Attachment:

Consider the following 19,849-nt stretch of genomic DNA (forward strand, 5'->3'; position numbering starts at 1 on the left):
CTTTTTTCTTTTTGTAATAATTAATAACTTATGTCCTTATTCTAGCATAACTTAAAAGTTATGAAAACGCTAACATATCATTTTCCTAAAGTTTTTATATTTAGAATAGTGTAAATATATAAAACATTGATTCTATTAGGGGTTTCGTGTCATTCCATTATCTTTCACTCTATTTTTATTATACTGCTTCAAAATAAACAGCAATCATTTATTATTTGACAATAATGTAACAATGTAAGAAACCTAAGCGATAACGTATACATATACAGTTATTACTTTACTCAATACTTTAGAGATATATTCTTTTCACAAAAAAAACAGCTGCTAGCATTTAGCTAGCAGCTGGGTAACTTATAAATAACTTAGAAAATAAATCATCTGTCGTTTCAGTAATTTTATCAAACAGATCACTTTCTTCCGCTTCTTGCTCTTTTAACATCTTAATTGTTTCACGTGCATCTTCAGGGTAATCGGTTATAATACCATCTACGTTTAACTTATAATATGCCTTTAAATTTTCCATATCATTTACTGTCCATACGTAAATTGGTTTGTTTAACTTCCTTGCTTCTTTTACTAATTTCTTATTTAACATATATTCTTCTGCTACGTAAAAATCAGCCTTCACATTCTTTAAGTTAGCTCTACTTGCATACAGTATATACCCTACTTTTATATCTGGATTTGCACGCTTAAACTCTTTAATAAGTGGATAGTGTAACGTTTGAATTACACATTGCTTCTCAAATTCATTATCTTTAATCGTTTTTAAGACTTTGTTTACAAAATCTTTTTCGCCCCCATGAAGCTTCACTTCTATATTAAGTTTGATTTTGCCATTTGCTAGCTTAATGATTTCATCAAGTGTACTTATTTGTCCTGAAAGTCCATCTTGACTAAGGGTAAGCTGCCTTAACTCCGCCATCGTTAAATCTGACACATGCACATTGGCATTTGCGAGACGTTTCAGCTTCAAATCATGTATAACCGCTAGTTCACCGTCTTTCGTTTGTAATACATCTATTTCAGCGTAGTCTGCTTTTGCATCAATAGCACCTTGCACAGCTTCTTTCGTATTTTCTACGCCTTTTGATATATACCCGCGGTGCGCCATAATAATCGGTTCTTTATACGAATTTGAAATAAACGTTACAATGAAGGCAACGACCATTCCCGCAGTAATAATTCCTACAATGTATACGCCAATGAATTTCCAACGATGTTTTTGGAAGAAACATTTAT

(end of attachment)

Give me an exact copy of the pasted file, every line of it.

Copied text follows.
Consider the following 19,849-nt stretch of genomic DNA (forward strand, 5'->3'; position numbering starts at 1 on the left):
CTTTTTTCTTTTTGTAATAATTAATAACTTATGTCCTTATTCTAGCATAACTTAAAAGTTATGAAAACGCTAACATATCATTTTCCTAAAGTTTTTATATTTAGAATAGTGTAAATATATAAAACATTGATTCTATTAGGGGTTTCGTGTCATTCCATTATCTTTCACTCTATTTTTATTATACTGCTTCAAAATAAACAGCAATCATTTATTATTTGACAATAATGTAACAATGTAAGAAACCTAAGCGATAACGTATACATATACAGTTATTACTTTACTCAATACTTTAGAGATATATTCTTTTCACAAAAAAAACAGCTGCTAGCATTTAGCTAGCAGCTGGGTAACTTATAAATAACTTAGAAAATAAATCATCTGTCGTTTCAGTAATTTTATCAAACAGATCACTTTCTTCCGCTTCTTGCTCTTTTAACATCTTAATTGTTTCACGTGCATCTTCAGGGTAATCGGTTATAATACCATCTACGTTTAACTTATAATATGCCTTTAAATTTTCCATATCATTTACTGTCCATACGTAAATTGGTTTGTTTAACTTCCTTGCTTCTTTTACTAATTTCTTATTTAACATATATTCTTCTGCTACGTAAAAATCAGCCTTCACATTCTTTAAGTTAGCTCTACTTGCATACAGTATATACCCTACTTTTATATCTGGATTTGCACGCTTAAACTCTTTAATAAGTGGATAGTGTAACGTTTGAATTACACATTGCTTCTCAAATTCATTATCTTTAATCGTTTTTAAGACTTTGTTTACAAAATCTTTTTCGCCCCCATGAAGCTTCACTTCTATATTAAGTTTGATTTTGCCATTTGCTAGCTTAATGATTTCATCAAGTGTACTTATTTGTCCTGAAAGTCCATCTTGACTAAGGGTAAGCTGCCTTAACTCCGCCATCGTTAAATCTGACACATGCACATTGGCATTTGCGAGACGTTTCAGCTTCAAATCATGTATAACCGCTAGTTCACCGTCTTTCGTTTGTAATACATCTATTTCAGCGTAGTCTGCTTTTGCATCAATAGCACCTTGCACAGCTTCTTTCGTATTTTCTACGCCTTTTGATATATACCCGCGGTGCGCCATAATAATCGGTTCTTTATACGAATTTGAAATAAACGTTACAATGAAGGCAACGACCATTCCCGCAGTAATAATTCCTACAATGTATACGCCAATGAATTTCCAACGATGTTTTTGGAAGAAACATTTAT